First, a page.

Agency asks to cut salmon recovery spending

The Olympian


PORTLAND, OREGON-- The Bonneville Power Administration wants to trim about $40 million in planned salmon recovery programs for 2003 because the federal agency is having budget trouble.
BPA Administrator Steve Wright, in a letter this week to Larry Cassidy, chairman of the Northwest Power Planning Council, said his agency is facing "its most severe financial challenge in at least 20 years" and wishes to fund 2003 fish-recovery efforts at about the 2002 level.

The BPA had paid $137 million for Power Council-recommended programs in that year.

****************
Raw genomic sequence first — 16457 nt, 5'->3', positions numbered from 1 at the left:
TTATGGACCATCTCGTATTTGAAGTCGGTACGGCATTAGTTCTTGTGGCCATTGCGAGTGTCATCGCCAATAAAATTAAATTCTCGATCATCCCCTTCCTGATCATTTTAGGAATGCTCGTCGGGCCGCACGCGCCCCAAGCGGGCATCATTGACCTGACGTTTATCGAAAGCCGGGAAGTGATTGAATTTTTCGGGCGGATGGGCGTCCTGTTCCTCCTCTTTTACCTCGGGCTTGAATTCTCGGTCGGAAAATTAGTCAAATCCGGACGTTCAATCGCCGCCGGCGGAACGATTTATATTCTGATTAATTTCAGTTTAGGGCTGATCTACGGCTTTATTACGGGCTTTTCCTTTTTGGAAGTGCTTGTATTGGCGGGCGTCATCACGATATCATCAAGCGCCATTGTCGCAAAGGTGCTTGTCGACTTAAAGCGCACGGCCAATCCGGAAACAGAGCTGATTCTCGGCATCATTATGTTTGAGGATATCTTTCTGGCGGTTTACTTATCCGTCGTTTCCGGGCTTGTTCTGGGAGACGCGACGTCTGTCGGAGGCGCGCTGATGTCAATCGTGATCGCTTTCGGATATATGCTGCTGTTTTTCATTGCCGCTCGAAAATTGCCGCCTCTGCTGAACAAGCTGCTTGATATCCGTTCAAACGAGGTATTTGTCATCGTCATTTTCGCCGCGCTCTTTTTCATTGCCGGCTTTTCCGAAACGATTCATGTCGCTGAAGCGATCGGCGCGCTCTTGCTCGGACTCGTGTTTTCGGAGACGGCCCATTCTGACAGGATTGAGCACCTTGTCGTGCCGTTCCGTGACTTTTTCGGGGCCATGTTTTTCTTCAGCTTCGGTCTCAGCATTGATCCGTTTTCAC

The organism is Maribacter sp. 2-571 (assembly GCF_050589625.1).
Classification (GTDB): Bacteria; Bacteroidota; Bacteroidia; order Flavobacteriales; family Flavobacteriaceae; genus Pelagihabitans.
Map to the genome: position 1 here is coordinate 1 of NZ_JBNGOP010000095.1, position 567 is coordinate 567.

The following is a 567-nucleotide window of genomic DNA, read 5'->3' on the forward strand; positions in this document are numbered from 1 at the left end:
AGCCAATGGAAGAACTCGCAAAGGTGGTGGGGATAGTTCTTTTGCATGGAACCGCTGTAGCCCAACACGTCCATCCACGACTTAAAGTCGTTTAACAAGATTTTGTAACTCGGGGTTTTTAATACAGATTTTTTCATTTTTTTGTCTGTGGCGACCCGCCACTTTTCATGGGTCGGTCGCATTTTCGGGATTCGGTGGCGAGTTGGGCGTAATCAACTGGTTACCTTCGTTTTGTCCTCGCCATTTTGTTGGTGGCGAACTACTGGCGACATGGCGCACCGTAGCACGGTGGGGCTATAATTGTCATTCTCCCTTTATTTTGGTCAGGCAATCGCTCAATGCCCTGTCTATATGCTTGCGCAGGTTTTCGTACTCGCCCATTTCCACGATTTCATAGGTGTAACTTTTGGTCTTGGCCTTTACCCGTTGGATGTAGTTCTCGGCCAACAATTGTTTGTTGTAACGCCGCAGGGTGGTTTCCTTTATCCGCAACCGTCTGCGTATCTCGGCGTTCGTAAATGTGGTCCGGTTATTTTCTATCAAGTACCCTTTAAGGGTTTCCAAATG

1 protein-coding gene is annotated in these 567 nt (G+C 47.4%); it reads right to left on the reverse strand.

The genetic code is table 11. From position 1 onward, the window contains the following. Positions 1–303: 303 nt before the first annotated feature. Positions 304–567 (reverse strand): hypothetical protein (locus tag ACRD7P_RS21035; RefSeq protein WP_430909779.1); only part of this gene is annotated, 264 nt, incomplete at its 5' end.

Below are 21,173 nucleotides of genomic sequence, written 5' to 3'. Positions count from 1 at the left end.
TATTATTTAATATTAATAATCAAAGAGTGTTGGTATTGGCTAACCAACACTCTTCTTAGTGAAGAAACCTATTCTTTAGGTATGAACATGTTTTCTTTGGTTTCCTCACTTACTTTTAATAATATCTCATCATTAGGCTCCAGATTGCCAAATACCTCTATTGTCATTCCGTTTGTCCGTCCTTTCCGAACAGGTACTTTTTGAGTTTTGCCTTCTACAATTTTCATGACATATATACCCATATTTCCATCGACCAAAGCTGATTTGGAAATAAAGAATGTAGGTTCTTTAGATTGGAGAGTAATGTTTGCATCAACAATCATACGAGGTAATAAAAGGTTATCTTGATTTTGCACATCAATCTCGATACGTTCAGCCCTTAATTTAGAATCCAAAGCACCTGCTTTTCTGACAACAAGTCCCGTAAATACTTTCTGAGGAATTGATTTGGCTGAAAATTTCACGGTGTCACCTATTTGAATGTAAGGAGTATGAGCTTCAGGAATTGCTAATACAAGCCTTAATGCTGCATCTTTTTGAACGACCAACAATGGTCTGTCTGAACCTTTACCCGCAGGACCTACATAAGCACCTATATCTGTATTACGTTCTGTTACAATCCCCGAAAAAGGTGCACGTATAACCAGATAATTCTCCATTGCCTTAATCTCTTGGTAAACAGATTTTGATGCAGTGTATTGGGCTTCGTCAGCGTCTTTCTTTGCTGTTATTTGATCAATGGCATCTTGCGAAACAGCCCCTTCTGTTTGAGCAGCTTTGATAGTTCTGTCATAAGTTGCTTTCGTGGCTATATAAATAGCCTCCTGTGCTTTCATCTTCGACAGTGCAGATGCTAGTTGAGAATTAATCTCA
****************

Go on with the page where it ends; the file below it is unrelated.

BPA officials Thursday said their analysis shows the agency could be obligated to spend more than $180 million in fiscal year 2003, which started Oct. 1.

The agency wants to spend an average of $139 million a year on salmon programs, not including capital projects, from 2002 to 2006, Wright said.

"We're coming to the council to ask the council to embrace this and bring its program down," Sarah McNary, manager of BPA's fish and wildlife division, said Thursday.

McNary said the BPA remains committed to salmon restoration.

Cassidy said he would convene an emergency meeting of the council in Portland next week to re-examine its recommendations for salmon recovery spending by the BPA.

Don Sampson, executive director of the Columbia River Inter-Tribal Fish Commission, said any cutbacks would set back salmon recovery.

"From our perspective, Bonneville has mismanaged its obligation to meet fish and wildlife costs," Sampson said. "Our tribes are outraged by this."


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